Last night, Wycombe District Council’s cabinet met to debate RARA’s Princes Risborough petition for a better town plan. RARA were permitted five minutes to make a statement, after which the cabinet member for planning, Councillor David Johncock, made his own statement about the Princes Risborough petition for a better town plan, and took questions from his fellow councillors. You can read RARA’s full statement below.
RARA are very disappointed with the comments made by Councillor Johncock during the course of the debate. Unfortunately, RARA were not permitted to respond – this is due to Wycombe District Council’s constitution, which limits local residents to making a five minute statement at the start of the process.
We will be publishing Councillor Johncock’s full statement in due course, along with our response.
To fond out how you can have your say about the local plan, visit our ‘Rescue Risborough’ page.
—- RARA STATEMENT TO WYCOMBE DISTRICT COUNCIL CABINET
Good evening councillors and thank you for listening to this presentation.
RARA are here to present the case for the reduction in scale of the Princes Risborough Town Plan, the cornerstone of the petition, which now represents over 50% of the electorate of the Risborough area.
Our petition focuses on three areas: It asks WDC:
- To reconsider its plan for Princes Risborough, and propose a lower scale of development;
- Investigate better solutions for the Wycombe District that makes better use of available land;
- Properly consult with local residents on future proposals and act on their views and feedback.
RARA fully recognise that, for the moment, national policy is to boost significantly the supply of housing; to build more homes; to fix the broken housing market.
However, RARA cannot support the Council’s proposal to expand Princes Risborough by 2,600 houses – it is bad in terms of planning; bad in terms of the environment; bad in terms of sustainability. And it is bad politics too – to ignore overwhelming local feeling in an age of so-called localism.
And what is more, it is wholly unnecessary. There is no need to inflict this pain on Risborough – as national planning policy makes quite clear. And there is every need to look at more sustainable alternatives before you even contemplate doing so as the law makes quite clear.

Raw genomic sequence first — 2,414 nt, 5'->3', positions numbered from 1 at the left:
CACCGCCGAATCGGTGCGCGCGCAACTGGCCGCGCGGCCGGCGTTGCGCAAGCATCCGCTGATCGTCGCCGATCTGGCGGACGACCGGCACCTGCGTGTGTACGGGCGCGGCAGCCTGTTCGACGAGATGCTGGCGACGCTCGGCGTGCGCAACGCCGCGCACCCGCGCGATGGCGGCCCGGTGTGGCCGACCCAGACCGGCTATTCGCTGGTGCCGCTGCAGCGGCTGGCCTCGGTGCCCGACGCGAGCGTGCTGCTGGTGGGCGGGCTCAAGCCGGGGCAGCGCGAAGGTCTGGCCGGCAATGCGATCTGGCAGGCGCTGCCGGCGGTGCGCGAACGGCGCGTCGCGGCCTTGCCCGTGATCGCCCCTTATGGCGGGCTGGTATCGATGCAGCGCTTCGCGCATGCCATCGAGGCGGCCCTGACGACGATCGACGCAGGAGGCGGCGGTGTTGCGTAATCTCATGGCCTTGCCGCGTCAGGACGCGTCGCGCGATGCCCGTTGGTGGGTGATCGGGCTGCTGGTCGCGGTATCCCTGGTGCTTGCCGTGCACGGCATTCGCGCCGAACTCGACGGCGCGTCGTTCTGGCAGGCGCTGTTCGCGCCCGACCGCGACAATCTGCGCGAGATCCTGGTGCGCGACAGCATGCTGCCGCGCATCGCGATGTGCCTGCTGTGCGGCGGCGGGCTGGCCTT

That is because “fixing the broken housing market” does not mean one abandons principles of sound planning and sustainable development; it makes it even more important that these principles are followed – so that we build the homes which are needed in the right place – in sustainable locations where homes can be matched with jobs and reduce reliance on the car; and in locations where grave damage will not be done to the environment or to valued landscapes.
This is central to current national policy. It is why the NPPF states in terms, at paragraph 14, that it is sustainability which is the golden thread which runs throughout our planning system – and that all three pillars of sustainability must be met – social, economic and environmental.
That paragraph of the NPPF goes on to state precisely what this means for Plan-making and makes it absolutely clear that Local Planning Authorities do not have to make Plans to meet their full housing needs if their area is constrained by Green Belt or Areas of Outstanding Natural Beauty.
This district is, of course, heavily constrained. It is exactly the type of place which Government policy protects from damaging development. Paragraphs 109 and 115 of the NPPF make this plain: the planning system is there to protect and enhance valued landscapes, not destroy it.
And the scale of building proposed for Princes Risborough is unsustainable. The proposal is not to match homes with jobs. It will clearly lead to increased road usage and reliance on the car. That is why you are proposing a relief road that is so opposed; opposed because it is completely contrary to the golden thread of sustainable development.
And before you make any decision to allocate so many homes in such an unsustainable location you must, as a matter of law, test the sustainability of what you propose against all reasonable alternatives – and they plainly include meeting less housing need than the Council is planning for; and meeting that need with less damaging, more sustainable, locations and better integration.. This you have so far failed to do.
Indeed, we have been told the figure of 2,600 homes is “non-negotiable”. That is not evidence of a consultation entered into in good faith and with an open mind, not evidence of a willingness to be persuaded. It is evidence of a closed mind, of pre-determination, and, alongside other matters we have raised with you, would lead any reasonable observer to think that justice is not being done, nor being seen to be done.
We fully understand the political reality but cannot understand when considering the sustainable and economic reasons how Princes Risborough has somehow ended up high on WDC’s list. WDC need to be very sure about their local plan before submitting it to the examiner in the early part of 2018, in order to avoid the collapse of this plan and the serious risk of legal challenge. It is vital you get it right now.
I leave copies of this presentation for you and will be sharing this with the BFP and local media.